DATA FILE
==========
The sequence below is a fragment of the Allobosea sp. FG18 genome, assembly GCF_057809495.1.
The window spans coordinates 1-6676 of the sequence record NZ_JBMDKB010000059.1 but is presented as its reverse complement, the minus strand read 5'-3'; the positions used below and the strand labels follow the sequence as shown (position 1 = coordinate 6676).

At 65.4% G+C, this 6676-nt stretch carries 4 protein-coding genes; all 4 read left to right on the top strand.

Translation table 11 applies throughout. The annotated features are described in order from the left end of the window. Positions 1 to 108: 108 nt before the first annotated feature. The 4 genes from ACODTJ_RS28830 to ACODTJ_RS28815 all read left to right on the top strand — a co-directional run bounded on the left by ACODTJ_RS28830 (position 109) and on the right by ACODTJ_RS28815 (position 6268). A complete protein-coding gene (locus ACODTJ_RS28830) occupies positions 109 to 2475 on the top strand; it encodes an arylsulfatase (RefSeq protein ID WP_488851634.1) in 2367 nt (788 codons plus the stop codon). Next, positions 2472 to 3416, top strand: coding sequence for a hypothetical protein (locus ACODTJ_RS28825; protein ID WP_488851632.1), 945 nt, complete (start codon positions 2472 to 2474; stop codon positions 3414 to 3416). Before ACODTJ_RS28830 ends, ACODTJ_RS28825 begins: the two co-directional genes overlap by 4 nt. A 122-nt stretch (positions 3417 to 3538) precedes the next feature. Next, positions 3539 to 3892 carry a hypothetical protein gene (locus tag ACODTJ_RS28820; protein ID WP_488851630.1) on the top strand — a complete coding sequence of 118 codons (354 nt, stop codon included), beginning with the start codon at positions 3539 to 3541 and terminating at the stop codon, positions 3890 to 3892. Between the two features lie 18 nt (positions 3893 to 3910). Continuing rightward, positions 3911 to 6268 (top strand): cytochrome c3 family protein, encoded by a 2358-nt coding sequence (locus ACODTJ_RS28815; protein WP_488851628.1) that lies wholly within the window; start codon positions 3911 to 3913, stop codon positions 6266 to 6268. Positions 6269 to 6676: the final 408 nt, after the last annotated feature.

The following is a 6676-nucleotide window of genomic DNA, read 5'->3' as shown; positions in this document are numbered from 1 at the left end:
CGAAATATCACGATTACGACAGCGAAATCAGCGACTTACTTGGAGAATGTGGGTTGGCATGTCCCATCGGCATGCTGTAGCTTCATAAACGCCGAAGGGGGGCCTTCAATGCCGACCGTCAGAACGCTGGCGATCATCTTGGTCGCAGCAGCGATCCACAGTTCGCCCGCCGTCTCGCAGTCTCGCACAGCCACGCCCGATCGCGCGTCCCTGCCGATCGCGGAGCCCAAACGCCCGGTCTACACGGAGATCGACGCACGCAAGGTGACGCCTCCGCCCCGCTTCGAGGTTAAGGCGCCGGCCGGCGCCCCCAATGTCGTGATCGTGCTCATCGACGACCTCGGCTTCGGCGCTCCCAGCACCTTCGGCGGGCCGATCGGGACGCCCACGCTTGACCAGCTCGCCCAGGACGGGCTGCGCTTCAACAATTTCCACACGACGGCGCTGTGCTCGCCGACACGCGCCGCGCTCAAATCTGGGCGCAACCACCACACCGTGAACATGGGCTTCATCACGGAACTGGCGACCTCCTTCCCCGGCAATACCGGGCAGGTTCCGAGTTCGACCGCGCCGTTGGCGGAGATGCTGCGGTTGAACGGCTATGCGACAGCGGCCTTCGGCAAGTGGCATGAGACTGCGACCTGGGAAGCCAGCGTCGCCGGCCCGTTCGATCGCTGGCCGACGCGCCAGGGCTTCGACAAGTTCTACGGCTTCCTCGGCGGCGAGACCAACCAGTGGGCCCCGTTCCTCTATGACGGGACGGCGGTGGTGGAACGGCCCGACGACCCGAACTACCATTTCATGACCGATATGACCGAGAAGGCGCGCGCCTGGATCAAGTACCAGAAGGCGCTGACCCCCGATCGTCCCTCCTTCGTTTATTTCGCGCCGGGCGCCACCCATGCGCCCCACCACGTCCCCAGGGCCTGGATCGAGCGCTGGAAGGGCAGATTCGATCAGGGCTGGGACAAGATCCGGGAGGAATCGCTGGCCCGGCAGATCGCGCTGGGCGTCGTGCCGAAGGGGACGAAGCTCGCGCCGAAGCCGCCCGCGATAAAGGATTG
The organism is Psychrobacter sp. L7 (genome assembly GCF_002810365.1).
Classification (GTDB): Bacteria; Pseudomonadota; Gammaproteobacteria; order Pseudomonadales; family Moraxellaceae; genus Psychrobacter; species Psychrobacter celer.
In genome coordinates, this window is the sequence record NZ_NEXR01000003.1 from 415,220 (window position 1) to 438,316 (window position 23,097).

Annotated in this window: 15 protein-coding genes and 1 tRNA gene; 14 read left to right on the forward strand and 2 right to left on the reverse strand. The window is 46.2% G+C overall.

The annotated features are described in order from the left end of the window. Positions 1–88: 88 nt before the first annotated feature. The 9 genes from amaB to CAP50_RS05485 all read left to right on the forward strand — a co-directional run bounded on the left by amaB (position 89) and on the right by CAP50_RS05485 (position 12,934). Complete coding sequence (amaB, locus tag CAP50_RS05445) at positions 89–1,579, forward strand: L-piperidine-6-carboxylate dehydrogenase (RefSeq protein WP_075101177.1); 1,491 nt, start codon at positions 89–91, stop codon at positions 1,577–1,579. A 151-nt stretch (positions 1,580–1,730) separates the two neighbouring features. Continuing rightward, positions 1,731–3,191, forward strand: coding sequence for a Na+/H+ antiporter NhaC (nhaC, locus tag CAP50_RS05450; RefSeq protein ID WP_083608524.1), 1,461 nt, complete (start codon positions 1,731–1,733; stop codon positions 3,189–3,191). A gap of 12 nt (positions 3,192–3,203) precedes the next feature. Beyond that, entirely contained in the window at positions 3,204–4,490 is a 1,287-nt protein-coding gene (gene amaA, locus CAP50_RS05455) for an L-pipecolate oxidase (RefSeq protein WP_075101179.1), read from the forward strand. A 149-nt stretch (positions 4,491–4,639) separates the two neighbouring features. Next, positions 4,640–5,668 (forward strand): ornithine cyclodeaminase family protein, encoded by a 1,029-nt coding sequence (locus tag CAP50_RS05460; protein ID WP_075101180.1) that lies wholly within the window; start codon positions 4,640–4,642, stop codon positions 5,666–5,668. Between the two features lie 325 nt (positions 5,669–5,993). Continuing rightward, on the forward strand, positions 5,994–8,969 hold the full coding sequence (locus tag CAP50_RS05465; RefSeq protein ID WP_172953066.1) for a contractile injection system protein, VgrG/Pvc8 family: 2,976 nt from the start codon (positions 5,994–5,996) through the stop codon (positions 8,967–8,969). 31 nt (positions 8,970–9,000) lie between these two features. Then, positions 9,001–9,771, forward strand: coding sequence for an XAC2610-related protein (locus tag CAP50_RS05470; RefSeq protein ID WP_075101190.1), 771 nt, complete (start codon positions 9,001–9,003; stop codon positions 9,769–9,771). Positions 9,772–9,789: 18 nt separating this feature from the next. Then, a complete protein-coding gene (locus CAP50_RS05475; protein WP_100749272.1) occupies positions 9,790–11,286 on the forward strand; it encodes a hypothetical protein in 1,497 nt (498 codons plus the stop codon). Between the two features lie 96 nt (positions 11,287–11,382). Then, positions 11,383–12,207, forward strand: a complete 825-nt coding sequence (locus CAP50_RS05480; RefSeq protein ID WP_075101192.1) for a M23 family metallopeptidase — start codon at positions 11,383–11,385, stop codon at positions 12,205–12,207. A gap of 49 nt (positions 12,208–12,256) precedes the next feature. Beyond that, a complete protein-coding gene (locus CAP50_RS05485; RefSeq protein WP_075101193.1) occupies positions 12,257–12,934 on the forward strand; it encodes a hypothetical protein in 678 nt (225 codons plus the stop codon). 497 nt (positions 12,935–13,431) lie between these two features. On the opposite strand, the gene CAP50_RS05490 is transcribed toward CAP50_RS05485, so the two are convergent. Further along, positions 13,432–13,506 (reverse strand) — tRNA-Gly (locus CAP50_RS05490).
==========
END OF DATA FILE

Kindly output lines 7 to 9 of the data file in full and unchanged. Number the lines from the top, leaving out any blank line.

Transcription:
The organism is Psychrobacter sp. L7 (genome assembly GCF_002810365.1).
Classification (GTDB): Bacteria; Pseudomonadota; Gammaproteobacteria; order Pseudomonadales; family Moraxellaceae; genus Psychrobacter; species Psychrobacter celer.
In genome coordinates, this window is the sequence record NZ_NEXR01000003.1 from 415,220 (window position 1) to 438,316 (window position 23,097).